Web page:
Jim's picture


I have recently setup and installed a Turnkey Wordpress .iso device and transferred an exsting wordpress site to the server.

Everything appears to be working with the exception that Backupbuddy cannot connect to the external FTP destination (on another server) to transfer the copy of the backup that is created.

This function was working fine prior to transfer to the Turnkey Wordpress device.

Everything I have found in my searches so far either has to do with other FTP issues, or a review that just states it will be very difficult to do.

It kind of looks like this is an FTP client issue rather than an FTP server issue, but I am not versed enough with Turnkey or Linux to be certain.

Has anybody actually gotten backupbuddy to successfully work doing scheduled backups with an offsite/different domain FTP copy?

If so, any hints or instructions would be appreciated.

Thank you.

Jeremy Davis's picture

First thing I would do is check that the server can be contacted from your new TurnKey server. I.e. ping it like this:
ping -c 5 remote.server.com
If that works then perhaps it relies on you having an FTP client installed? We don't include it OOTB as it is insecure and we discourage it's use. If you don't care about the security of your backups then you can install one with:
apt-get update && apt-get install ftp
However, keep in mind that using vanilla FTP in this day and age is a REALLY BAD IDEA! It is totally insecure! Not only can your data be intercepted by any third party, the username and login credentials are also sent in the open so if anyone happens to be listening they can get your credentials. Then who knows what nasty things they might do to your backups? Perhaps include a back door? Or pre-install some malware?

I don't know anything about BackupBuddy but IMO if it doesn't offer any secure way of transmitting your backups (e.g. SFTP - which is already available on TurnKey) then I would urge you to find a new backup tool. FWIW TurnKey includes our own backup system called TKLBAM. It's free (pay your own storage costs) for one TurnKey server.

Jim's picture

<<ping it like this>> Ping test works fine, with no dropped packets in multiple tests.

<<using vanilla FTP>>  While I agree with your statement, that is not my decision to make.  Site owner's original designer installed backupbuddy to do an internal backup with an FTP transfer to another server location.

My goal in this is just to keep their site running while they have their site redesigned to work with the newer versions of wordpress, php, etc. that are now on their primary host server.  (long story)

However it may not be as much an FTP issue as I originally thought.

For five days the backups ran fine internally , but failed during transfer of a copy of the backup file to the FTP server.

For the two nights after I posted the question, both backups worked fine - including the FTP transfer.

For the two nights after that both failed again, completing the internal backups - but again were unable to transfer a copy of the backup file to the FTP server.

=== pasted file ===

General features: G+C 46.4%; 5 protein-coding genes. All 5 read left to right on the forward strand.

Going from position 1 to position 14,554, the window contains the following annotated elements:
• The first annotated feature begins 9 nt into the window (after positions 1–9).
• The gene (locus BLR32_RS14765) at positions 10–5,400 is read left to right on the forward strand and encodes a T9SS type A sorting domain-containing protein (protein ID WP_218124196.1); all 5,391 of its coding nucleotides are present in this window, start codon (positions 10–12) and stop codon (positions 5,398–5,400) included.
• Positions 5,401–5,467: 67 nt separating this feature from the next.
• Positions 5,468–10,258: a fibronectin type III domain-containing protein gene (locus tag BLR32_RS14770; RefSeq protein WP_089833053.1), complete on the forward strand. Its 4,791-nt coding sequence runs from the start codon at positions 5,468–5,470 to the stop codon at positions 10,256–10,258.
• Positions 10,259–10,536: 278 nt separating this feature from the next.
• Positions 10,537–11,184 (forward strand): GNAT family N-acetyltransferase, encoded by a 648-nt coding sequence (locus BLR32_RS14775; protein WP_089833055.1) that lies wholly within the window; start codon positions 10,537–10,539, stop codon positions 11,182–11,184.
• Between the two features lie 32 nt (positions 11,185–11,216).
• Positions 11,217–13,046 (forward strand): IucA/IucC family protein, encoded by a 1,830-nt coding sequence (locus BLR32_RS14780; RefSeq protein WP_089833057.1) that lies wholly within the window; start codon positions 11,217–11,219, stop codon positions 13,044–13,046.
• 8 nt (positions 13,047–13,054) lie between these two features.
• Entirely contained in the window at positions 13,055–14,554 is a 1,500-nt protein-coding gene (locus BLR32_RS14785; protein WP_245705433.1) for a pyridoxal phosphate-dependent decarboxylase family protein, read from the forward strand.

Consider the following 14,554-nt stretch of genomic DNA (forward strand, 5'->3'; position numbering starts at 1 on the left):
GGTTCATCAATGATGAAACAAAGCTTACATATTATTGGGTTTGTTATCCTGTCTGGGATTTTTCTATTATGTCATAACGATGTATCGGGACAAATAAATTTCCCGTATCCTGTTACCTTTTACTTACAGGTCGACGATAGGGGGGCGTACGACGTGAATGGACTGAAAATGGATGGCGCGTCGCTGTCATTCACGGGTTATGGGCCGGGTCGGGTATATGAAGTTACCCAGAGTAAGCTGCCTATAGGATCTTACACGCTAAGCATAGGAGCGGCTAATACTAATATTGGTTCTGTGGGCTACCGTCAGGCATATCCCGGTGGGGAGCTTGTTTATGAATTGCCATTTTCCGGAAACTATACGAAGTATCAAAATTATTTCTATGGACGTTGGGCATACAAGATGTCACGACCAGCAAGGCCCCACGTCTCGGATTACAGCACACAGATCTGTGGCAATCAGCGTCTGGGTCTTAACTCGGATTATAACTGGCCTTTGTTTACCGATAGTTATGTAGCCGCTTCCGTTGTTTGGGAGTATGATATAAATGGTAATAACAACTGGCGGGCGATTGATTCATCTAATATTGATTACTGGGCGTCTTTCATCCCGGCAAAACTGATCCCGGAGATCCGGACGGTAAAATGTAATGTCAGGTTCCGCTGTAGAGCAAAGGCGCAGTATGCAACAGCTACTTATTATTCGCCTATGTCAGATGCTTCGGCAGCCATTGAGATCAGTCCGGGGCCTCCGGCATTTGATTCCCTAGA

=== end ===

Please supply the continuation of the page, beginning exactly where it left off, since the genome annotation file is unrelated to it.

I have tried to switch the backupbuddy destination to an Amazon S3 account, but so far have not found the magic settings to make them like eachother.

At any rate, if FTP worked twice in unattended mode, then FTP is probably working and I will need to look elsewhere for whatever is intermittantly causing the transfer to fail.

Thanks for your time.



Jeremy Davis's picture

Definitely sounds like it's not FTP itself then, or at least not on your TKL server's end. IDK if the FTP client keeps a log, if it does it would probably be with all the other system level logs in /var/log.

Perhaps it's worth setting up a cron job to ping the remote server (and maybe google too to rule out your server losing internet access) around the same time as your backup. That may help you troubleshoot?

Jim's picture

Logs on TK Wordpress server show the FTP transfer failure, but are not detailed enough to point at anything specific.

<<setting up a cron job to ping the remote server >>

Not being as familiar with the TK Wordpress as I would like, I took the easy route for me.  I put a Windows desktop on the same subnet as the TK Wordpress server and had it run a continuous ping on the destination FTP every 5 seconds and record the results in a text file.  The file also received a date & time stamp every five minutes to help locate any particular issues.

There were no significant dropouts for over 48 hours, and there were FTP transfer failures during that time.

Transmision size being so small with a ping test, it is hard to guage internet bandwidth saturation by response time, but I doubt the 50Mx50M circuit is under any significant load at the time of night the backup occurs.  I am beginning to wonder about maintenance on the destination FTP host though.  (I know that is kind of picking at straws, but I think that is where I am at in this process now.)

Thanks for your time.


Jeremy Davis's picture

Do you have admin access to the remote machine? Perhaps it's worth trying to see if that has anything useful in it's logs (if you can see them)?

I don't really know what else I can suggest after that...

Add new comment